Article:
As a lifelong thespian, a career in the arts has always been blinkered for me by the endless warnings of the dog-eat-dog world of the entertainment industry. Anecdotes of struggling artists putting on shows and exhibitions in cramped basement studios for a few close friends and the odd passersby are numerous. Time spent waiting tables is nearly inevitable.
So, in this world of diminishing big breaks and one-shot opportunities, it’s easy to ask why we’ve not yet given up. Is a career in the arts worth it anymore, and if it is, how on earth can it be possible? Well, fellow artists, read on.

 

The Sad State of the Arts

It’s fair to say that the arts have been a penalized medium for a very long time. I imagine I wasn’t the only one who was warned away from my controversial career choices and advised to take a more “sensible” option such as math or science.

Art education all over the world is rapidly declining at an alarming rate, and what once was seen as a prestigious area of learning is now cast aside as a mere hobby. Pure arts funding for graduates has practically vanished, and those lucky enough to get a grant will find venues hesitant to work with new and unknown talent.

Finding a job in the arts also has an age-old catch-22. Every position requires experience, but to have experience you need to be offered a position.

Overall, it’s not looking good, and so I believed as I set out as a fresh-faced graduate, waitressing job already secured, to follow my dreams. Yet when I went looking, what I found shocked me.

 

Internet Artists

It’s true that if you look for a job in the arts in your local area, you probably won’t find one. Arts communities are long established, and getting a foot in the door usually requires committing an unsustainable amount of volunteer hours to the cause. However, when a friend pointed me online, I found the exact opposite.

 

Scrolling through Upwork (formerly Odesk), one of the many freelance websites, I could not believe my eyes. There were jobs for artists of every kind: filmmakers, designers, photographers, videographers, musicians, illustrators and even wordsmiths. They were paid, they were contracted, and there was something for everyone.

 

The more I thought about it, the more it made sense. Working online allows you to share your art all over the world, and you don’t have to worry about the expenses of renting a physical space or becoming a part of the local prestigious arts community.

 

Finding Work 

Aside from Upwork, there are endless websites that allow you to link up with employers and find work, but this isn’t the only way to become a successful internet artist.

 

There are countless platforms, such as YouTube, Flickr and Instagram, which offer a free way to showcase your work. Think about it: you may not be able to fill a gallery, but you can easily share your work online. Many modern celebrities and professionals have risen to fame through social media, so the potential for success is out there.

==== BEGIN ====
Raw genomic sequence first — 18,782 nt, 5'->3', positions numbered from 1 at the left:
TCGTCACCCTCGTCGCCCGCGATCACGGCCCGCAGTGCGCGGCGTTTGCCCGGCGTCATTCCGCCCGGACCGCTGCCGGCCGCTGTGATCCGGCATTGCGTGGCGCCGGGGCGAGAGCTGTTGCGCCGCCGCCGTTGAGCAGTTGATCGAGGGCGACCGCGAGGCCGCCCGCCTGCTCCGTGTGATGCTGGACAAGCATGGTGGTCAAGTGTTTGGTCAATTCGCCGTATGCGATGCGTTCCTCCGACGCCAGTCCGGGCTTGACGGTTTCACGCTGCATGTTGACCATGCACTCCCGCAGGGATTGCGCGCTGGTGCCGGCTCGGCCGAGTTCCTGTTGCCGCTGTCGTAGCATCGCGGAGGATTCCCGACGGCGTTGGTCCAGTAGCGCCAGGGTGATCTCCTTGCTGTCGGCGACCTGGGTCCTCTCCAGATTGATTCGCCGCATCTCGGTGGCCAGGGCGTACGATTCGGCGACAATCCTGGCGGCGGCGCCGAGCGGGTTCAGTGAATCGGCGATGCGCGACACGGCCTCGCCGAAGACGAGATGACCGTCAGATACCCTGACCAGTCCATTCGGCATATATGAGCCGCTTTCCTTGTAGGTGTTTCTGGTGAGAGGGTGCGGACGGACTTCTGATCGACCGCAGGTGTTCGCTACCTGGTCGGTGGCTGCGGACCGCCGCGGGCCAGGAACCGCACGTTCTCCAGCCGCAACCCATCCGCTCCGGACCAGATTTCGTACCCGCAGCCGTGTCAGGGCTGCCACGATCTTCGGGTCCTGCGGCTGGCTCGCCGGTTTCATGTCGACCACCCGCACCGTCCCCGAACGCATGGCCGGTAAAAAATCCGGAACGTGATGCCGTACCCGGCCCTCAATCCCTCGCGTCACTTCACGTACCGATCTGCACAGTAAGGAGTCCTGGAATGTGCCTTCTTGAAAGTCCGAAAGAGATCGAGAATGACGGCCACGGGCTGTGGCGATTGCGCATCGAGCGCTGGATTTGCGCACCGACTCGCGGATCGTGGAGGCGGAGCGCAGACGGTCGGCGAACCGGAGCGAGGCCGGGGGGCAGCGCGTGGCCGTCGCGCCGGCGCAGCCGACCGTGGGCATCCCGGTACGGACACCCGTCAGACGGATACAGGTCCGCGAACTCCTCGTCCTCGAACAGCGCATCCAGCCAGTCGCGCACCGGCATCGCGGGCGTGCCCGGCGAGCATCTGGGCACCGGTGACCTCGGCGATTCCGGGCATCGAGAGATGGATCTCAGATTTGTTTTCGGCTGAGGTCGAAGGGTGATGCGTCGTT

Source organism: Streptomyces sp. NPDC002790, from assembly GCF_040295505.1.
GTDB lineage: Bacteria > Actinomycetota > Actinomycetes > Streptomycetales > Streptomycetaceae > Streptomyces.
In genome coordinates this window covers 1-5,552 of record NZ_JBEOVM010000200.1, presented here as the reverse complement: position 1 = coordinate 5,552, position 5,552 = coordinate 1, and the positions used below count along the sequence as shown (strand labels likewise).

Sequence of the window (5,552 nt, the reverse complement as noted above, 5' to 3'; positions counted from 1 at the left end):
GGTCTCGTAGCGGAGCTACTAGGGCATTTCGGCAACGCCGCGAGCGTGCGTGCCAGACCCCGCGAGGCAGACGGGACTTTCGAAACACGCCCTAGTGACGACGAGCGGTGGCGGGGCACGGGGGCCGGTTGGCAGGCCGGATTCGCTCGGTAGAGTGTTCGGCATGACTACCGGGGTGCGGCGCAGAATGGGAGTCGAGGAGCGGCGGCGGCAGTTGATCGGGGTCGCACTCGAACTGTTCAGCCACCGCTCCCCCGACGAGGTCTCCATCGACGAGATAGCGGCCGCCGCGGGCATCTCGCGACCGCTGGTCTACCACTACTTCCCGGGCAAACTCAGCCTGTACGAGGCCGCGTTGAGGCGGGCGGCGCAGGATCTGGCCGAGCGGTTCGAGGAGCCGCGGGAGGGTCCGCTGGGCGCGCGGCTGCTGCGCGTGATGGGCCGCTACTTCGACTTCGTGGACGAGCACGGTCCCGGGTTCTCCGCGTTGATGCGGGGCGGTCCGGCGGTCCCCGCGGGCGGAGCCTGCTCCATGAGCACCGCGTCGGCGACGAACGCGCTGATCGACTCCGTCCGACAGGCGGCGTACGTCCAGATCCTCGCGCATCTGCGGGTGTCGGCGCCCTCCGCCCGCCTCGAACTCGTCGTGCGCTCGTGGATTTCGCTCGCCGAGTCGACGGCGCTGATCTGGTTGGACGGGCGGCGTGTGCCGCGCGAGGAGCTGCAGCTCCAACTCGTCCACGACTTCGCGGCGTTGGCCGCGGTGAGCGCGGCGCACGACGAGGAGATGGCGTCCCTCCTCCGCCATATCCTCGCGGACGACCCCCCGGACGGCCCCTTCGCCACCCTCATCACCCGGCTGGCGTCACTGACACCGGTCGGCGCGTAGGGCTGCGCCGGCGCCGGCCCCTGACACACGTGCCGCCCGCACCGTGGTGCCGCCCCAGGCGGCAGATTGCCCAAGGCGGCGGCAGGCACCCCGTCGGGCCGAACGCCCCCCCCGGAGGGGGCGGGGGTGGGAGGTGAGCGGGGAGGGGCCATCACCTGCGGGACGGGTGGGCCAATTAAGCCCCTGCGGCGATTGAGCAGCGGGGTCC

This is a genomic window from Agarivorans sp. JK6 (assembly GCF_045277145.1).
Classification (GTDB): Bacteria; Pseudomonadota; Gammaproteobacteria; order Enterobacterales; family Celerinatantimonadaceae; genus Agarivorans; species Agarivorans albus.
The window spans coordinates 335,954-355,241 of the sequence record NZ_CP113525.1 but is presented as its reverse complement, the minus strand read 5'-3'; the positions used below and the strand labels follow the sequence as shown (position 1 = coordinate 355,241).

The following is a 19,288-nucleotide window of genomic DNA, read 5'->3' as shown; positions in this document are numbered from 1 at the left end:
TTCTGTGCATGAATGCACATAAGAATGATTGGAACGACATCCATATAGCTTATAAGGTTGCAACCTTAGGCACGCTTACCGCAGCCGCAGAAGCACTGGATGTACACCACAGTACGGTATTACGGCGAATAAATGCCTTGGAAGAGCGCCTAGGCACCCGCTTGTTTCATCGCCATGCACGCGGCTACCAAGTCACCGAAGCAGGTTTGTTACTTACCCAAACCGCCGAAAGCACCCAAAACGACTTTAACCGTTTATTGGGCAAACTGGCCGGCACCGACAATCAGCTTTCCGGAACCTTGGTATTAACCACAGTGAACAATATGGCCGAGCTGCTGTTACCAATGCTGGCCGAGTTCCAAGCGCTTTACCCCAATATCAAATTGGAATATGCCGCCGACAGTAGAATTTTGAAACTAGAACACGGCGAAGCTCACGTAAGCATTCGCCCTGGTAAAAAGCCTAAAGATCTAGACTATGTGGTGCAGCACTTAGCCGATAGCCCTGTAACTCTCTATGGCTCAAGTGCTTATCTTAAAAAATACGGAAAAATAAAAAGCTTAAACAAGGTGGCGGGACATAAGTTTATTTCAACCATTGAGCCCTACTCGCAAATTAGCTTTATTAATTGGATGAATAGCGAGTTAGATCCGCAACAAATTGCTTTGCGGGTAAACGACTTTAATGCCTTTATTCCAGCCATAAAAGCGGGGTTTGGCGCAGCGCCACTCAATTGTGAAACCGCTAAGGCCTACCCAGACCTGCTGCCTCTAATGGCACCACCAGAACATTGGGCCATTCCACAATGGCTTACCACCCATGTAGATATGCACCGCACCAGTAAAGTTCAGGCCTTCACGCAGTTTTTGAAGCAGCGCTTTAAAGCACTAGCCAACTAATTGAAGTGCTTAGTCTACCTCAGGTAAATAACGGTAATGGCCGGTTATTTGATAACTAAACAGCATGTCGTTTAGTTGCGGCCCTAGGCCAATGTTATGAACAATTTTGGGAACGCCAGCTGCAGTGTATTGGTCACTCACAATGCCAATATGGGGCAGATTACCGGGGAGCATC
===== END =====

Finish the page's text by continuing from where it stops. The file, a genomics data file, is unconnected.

Alongside this, the great thing about working online is that you don’t have to be famous to be successful. The variety of work out there is limited only by the imagination. You could secure an ongoing design contract for someone’s business, make music for indie film projects, create your own video series or even just simply start your own blog or site. The potential for earning is there and ready to be taken!

 

The Digital Artists Toolkit

You might think it difficult to set yourself properly up as a functioning online professional, but that couldn’t be further from the truth. As more people move away from location dependence and into working online, more tools are being released to aid this pursuit.

 

Staying secure is an essential factor of any online career as contracting a virus could result in lost work, unmet deadlines and extremely unhappy clients. Fortunately, there are plenty of installable apps to help, including anti-virus and firewall software and a solid VPN to encrypt your data so you can work on the go.

 

There are countless programs available for artists so you can transform work done by hand into digital formats. There are also plenty of free versions of photo and video editing software for those who can’t afford to make big investments just yet.

 

The Future of Art

Justin Bieber was spotted via YouTube. Kerby Rosanes began sharing his doodles on Facebook, and his “Sketchy Stories” brand is now known worldwide. There are countless singers, dancers, songwriters and animators who are skipping out the middleman and promoting and distributing their work straight through the internet.

 

It seems as if the days of major labels, production companies and pitiful royalties are coming to an end. Young creatives everywhere are turning their back on the exclusivity of the traditional arts world and taking their careers online. It’s an exciting time for aspiring artists anywhere, and it is bound to change the face of the arts as we know it.

So if you’re feeling disheartened about the lack of support, funding and constant warnings about your career choice, do not fear! You haven’t reached the end of the road yet. The age of digital content is just beginning and now is the perfect time to get involved!

About The Author

Cassie enjoys all things related to entertainment. She particularly enjoys keeping up with the latest celebrity news and the hottest new music and movies.

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